Have I convinced you yet?  I find that my kids can make do with only a couple of sweaters and pairs of socks, which they wear with a wide variety of thrifted items that I've purchased specifically because they coordinate.  I remove the hand knits before meals and very rarely wash them, which definitely prolongs their lifespan.  
All this talk about accommodating my kids' growth leads me to a subject I'd love to see more people address.  My body has changed so much over the last four years, and will likely continue to do so for the foreseeable future.  At first I got away with adjusting what I already had, like these corduroy pants I altered with a stretchy waistband.  Eventually I decided to come up with a basic handmade wardrobe that could take me through these changes in a way that store-bought garments simply can't.  
I require a lot from my garments.  They need to either accommodate a growing (or shrinking!) belly or provide easy access for nursing--and sometimes both.  While I love my Alabama Chanin tank dresses, which I've been able to wear both before and throughout my pregnancies, they aren't great for breastfeeding.  I tend to save them for special occasions now.
My jersey separates have proven to be a better use of my time.  I pretty much live in Alabama skirts of all different lengths.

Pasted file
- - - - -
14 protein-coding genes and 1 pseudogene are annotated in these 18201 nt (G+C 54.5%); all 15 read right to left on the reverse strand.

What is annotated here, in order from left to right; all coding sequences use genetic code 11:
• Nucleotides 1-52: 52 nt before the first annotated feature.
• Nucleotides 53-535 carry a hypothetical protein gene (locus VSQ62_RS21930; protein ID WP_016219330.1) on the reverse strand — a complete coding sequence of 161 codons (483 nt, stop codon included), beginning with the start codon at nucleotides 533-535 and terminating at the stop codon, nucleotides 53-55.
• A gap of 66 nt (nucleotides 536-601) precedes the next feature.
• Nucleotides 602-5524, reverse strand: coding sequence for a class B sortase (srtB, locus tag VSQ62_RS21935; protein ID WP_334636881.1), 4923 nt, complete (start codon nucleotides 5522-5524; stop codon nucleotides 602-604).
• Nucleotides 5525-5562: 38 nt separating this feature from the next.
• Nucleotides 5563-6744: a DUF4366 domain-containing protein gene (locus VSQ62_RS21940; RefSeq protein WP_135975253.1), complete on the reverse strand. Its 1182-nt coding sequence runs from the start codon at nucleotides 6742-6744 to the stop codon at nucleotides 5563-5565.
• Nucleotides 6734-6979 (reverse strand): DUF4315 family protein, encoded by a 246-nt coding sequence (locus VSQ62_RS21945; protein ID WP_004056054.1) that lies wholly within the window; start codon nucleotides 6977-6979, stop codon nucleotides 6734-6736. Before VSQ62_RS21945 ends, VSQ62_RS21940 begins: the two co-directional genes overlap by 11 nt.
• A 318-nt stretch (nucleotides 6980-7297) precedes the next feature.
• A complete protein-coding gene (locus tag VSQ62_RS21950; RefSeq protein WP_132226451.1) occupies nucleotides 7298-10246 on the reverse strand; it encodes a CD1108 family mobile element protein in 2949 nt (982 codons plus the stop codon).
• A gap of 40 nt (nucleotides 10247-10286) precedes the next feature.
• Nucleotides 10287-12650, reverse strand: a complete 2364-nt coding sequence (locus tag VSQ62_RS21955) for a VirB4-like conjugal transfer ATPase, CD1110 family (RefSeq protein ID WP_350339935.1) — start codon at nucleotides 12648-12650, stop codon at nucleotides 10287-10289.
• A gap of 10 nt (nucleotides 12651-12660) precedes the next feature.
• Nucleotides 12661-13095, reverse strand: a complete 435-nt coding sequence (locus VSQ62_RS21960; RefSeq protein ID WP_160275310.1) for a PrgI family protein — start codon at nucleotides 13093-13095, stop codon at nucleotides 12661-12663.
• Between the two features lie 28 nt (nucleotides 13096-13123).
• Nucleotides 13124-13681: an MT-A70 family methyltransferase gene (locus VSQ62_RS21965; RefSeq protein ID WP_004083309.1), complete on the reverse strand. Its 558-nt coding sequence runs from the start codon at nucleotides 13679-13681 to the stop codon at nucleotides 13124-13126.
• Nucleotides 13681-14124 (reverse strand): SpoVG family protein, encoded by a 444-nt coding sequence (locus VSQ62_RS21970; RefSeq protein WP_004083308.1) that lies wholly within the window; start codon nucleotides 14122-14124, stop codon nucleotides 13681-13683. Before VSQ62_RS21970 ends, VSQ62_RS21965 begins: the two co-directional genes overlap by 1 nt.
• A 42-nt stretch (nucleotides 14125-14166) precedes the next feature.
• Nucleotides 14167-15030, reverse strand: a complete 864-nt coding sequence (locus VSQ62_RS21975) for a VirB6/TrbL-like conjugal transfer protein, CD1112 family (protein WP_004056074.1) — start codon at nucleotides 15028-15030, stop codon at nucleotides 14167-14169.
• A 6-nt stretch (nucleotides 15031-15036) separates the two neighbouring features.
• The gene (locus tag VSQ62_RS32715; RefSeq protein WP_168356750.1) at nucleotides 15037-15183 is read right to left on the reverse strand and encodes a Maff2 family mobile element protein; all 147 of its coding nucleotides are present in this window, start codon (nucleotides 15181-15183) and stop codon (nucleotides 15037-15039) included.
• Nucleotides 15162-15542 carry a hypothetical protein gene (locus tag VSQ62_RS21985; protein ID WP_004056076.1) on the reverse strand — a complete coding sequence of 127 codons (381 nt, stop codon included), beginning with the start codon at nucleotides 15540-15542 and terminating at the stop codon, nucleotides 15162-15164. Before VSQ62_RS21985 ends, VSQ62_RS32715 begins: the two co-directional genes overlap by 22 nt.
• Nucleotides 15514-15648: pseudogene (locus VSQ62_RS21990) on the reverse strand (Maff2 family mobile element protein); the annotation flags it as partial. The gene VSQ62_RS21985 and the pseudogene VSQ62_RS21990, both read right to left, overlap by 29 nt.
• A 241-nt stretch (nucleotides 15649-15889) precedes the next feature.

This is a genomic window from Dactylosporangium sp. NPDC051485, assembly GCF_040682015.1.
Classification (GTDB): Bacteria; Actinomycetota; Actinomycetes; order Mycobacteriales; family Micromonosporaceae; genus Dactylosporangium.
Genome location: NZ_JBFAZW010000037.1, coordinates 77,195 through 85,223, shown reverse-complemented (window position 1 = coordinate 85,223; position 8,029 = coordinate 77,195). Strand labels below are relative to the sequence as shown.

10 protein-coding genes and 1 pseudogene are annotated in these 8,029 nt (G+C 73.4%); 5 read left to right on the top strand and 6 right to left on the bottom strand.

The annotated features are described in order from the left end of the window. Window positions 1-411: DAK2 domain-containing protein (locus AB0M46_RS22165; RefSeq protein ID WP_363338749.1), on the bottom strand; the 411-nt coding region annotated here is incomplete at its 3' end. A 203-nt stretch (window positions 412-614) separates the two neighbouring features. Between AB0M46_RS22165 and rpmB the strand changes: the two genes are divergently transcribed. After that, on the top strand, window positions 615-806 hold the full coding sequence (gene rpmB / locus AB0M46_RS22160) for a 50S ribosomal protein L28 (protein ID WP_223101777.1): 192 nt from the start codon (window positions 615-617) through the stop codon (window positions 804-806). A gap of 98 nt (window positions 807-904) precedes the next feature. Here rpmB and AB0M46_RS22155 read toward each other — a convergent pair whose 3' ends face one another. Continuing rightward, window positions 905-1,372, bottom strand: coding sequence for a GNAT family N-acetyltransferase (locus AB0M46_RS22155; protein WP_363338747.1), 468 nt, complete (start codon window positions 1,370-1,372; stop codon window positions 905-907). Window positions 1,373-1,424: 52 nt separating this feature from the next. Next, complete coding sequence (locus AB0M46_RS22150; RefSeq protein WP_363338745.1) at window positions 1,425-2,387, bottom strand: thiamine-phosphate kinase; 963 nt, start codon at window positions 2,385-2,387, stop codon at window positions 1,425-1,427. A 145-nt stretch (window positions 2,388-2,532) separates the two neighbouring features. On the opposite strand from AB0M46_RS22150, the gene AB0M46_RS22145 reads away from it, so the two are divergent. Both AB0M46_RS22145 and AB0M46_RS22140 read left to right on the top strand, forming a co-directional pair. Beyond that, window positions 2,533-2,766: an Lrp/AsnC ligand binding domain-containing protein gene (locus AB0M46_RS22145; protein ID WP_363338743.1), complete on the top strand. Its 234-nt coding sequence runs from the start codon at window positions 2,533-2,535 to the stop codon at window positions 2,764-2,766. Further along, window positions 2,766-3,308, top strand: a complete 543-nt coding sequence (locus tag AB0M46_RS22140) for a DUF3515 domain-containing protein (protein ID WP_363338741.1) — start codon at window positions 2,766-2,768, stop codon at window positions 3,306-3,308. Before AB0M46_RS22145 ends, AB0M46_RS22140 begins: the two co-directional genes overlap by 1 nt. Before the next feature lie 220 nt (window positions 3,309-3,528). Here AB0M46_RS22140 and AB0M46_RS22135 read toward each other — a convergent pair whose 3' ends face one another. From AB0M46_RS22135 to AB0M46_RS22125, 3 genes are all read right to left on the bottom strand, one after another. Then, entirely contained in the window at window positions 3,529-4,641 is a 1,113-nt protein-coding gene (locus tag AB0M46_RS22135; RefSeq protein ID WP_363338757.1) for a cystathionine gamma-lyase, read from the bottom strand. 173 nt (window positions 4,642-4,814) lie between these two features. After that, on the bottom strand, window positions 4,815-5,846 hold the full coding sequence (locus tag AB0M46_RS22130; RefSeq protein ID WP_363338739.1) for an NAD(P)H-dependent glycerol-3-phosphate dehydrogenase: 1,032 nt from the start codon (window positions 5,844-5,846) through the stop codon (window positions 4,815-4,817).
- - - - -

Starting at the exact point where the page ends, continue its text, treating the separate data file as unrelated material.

I love to make basic ones quickly, but have begun seeing the wisdom in slowing down and embellishing them.  
It's especially exciting when I can make these additions to an already finished garment, so it can jump right into the rotation.
I'd love to hear about your own tricks for prolonging the usefulness of your own handmade garments.  Do you take your unique set of needs into account when designing and making clothing?  Have you come across any tips to insure they fit in spite of growth spurts or other fluxuations?  How about patterns that take pregnancy or nursing into account?  Jump in!

Wednesday, October 7, 2015

Yarn Along: Operation Sock Drawer

A few days ago I had a crazy thought just as I woke up.  What if I took the one pair of hand knitted socks in my drawer, socks that were much too tight for me to wear comfortably, and converted them into socks for Lucy?  I jumped out of bed and snatched them up to study them.  Inevitably, duty called and the project went to the back burner, where it stayed all day until after bedtime.
I was completely exhausted by this time, but stubbornly refused to go to bed on principle.  Usually this kind of overtired zealousness is a recipe for disaster, but in this case it gave me the courage I needed to try something most would baulk at.  
I cut my knitting.  This was not the careful snip of a single stitch that I intended--which would have worked had the sock in question not been a bit felted from an errant trip through the washer and dryer.  This was full on sock butchery, a heel-ectomy.  I cut through hours of careful knitting, never quite certain it would really work.  It made me feel reckless and powerful--and nauseated.  
In the end, the cuffs and toes came back together with some unevenly executed kitchener, and the resulting pair of tube socks will get so much more use than they ever could in their previous incarnation.